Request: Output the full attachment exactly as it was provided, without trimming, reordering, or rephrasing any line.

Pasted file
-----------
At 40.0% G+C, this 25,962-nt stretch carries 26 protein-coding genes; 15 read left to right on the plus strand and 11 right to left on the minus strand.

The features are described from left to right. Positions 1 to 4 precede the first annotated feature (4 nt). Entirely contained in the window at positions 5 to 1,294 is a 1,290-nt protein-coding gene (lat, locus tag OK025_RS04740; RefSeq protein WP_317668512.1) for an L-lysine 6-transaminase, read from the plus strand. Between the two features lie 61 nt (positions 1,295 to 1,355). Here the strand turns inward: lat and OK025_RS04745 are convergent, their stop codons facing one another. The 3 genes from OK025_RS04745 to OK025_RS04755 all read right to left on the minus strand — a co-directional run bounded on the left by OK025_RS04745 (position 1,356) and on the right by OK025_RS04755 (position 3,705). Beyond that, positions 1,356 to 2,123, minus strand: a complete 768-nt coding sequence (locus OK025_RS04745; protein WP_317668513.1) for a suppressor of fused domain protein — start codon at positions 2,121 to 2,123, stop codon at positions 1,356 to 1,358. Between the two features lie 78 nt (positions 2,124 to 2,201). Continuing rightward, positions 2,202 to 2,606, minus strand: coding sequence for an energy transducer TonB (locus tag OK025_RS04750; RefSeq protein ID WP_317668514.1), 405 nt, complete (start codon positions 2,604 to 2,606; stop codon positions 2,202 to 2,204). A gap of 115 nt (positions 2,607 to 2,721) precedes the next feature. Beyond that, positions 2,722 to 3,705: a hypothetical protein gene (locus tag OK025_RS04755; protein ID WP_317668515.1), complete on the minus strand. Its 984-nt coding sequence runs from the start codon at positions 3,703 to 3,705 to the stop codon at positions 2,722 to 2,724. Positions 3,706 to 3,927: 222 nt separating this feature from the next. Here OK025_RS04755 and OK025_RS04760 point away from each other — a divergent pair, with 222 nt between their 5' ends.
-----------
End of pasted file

At 40.0% G+C, this 25,962-nt stretch carries 26 protein-coding genes; 15 read left to right on the plus strand and 11 right to left on the minus strand.

The features are described from left to right. Positions 1 to 4 precede the first annotated feature (4 nt). Entirely contained in the window at positions 5 to 1,294 is a 1,290-nt protein-coding gene (lat, locus tag OK025_RS04740; RefSeq protein WP_317668512.1) for an L-lysine 6-transaminase, read from the plus strand. Between the two features lie 61 nt (positions 1,295 to 1,355). Here the strand turns inward: lat and OK025_RS04745 are convergent, their stop codons facing one another. The 3 genes from OK025_RS04745 to OK025_RS04755 all read right to left on the minus strand — a co-directional run bounded on the left by OK025_RS04745 (position 1,356) and on the right by OK025_RS04755 (position 3,705). Beyond that, positions 1,356 to 2,123, minus strand: a complete 768-nt coding sequence (locus OK025_RS04745; protein WP_317668513.1) for a suppressor of fused domain protein — start codon at positions 2,121 to 2,123, stop codon at positions 1,356 to 1,358. Between the two features lie 78 nt (positions 2,124 to 2,201). Continuing rightward, positions 2,202 to 2,606, minus strand: coding sequence for an energy transducer TonB (locus tag OK025_RS04750; RefSeq protein ID WP_317668514.1), 405 nt, complete (start codon positions 2,604 to 2,606; stop codon positions 2,202 to 2,204). A gap of 115 nt (positions 2,607 to 2,721) precedes the next feature. Beyond that, positions 2,722 to 3,705: a hypothetical protein gene (locus tag OK025_RS04755; protein ID WP_317668515.1), complete on the minus strand. Its 984-nt coding sequence runs from the start codon at positions 3,703 to 3,705 to the stop codon at positions 2,722 to 2,724. Positions 3,706 to 3,927: 222 nt separating this feature from the next. Here OK025_RS04755 and OK025_RS04760 point away from each other — a divergent pair, with 222 nt between their 5' ends.